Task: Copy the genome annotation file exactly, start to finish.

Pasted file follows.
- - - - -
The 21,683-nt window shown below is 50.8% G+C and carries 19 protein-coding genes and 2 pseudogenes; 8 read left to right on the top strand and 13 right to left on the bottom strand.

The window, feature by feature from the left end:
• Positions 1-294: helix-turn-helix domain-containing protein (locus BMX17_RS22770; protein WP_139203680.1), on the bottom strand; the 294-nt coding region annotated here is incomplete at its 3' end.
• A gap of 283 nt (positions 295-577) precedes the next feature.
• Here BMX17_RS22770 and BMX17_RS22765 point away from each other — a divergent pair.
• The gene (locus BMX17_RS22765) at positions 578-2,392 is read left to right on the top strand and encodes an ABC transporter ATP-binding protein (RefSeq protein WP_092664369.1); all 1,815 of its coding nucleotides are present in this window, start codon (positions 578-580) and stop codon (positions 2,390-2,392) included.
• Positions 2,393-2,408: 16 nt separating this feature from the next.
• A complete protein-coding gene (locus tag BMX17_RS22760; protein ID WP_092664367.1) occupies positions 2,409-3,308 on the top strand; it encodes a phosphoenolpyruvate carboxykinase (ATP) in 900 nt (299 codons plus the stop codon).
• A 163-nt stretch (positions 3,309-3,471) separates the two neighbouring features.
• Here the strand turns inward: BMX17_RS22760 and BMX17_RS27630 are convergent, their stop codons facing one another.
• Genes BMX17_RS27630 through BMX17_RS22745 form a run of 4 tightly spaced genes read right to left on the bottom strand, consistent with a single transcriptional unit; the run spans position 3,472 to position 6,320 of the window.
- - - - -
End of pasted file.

The 21,683-nt window shown below is 50.8% G+C and carries 19 protein-coding genes and 2 pseudogenes; 8 read left to right on the top strand and 13 right to left on the bottom strand.

The window, feature by feature from the left end:
• Positions 1-294: helix-turn-helix domain-containing protein (locus BMX17_RS22770; protein WP_139203680.1), on the bottom strand; the 294-nt coding region annotated here is incomplete at its 3' end.
• A gap of 283 nt (positions 295-577) precedes the next feature.
• Here BMX17_RS22770 and BMX17_RS22765 point away from each other — a divergent pair.
• The gene (locus BMX17_RS22765) at positions 578-2,392 is read left to right on the top strand and encodes an ABC transporter ATP-binding protein (RefSeq protein WP_092664369.1); all 1,815 of its coding nucleotides are present in this window, start codon (positions 578-580) and stop codon (positions 2,390-2,392) included.
• Positions 2,393-2,408: 16 nt separating this feature from the next.
• A complete protein-coding gene (locus tag BMX17_RS22760; protein ID WP_092664367.1) occupies positions 2,409-3,308 on the top strand; it encodes a phosphoenolpyruvate carboxykinase (ATP) in 900 nt (299 codons plus the stop codon).
• A 163-nt stretch (positions 3,309-3,471) separates the two neighbouring features.
• Here the strand turns inward: BMX17_RS22760 and BMX17_RS27630 are convergent, their stop codons facing one another.
• Genes BMX17_RS27630 through BMX17_RS22745 form a run of 4 tightly spaced genes read right to left on the bottom strand, consistent with a single transcriptional unit; the run spans position 3,472 to position 6,320 of the window.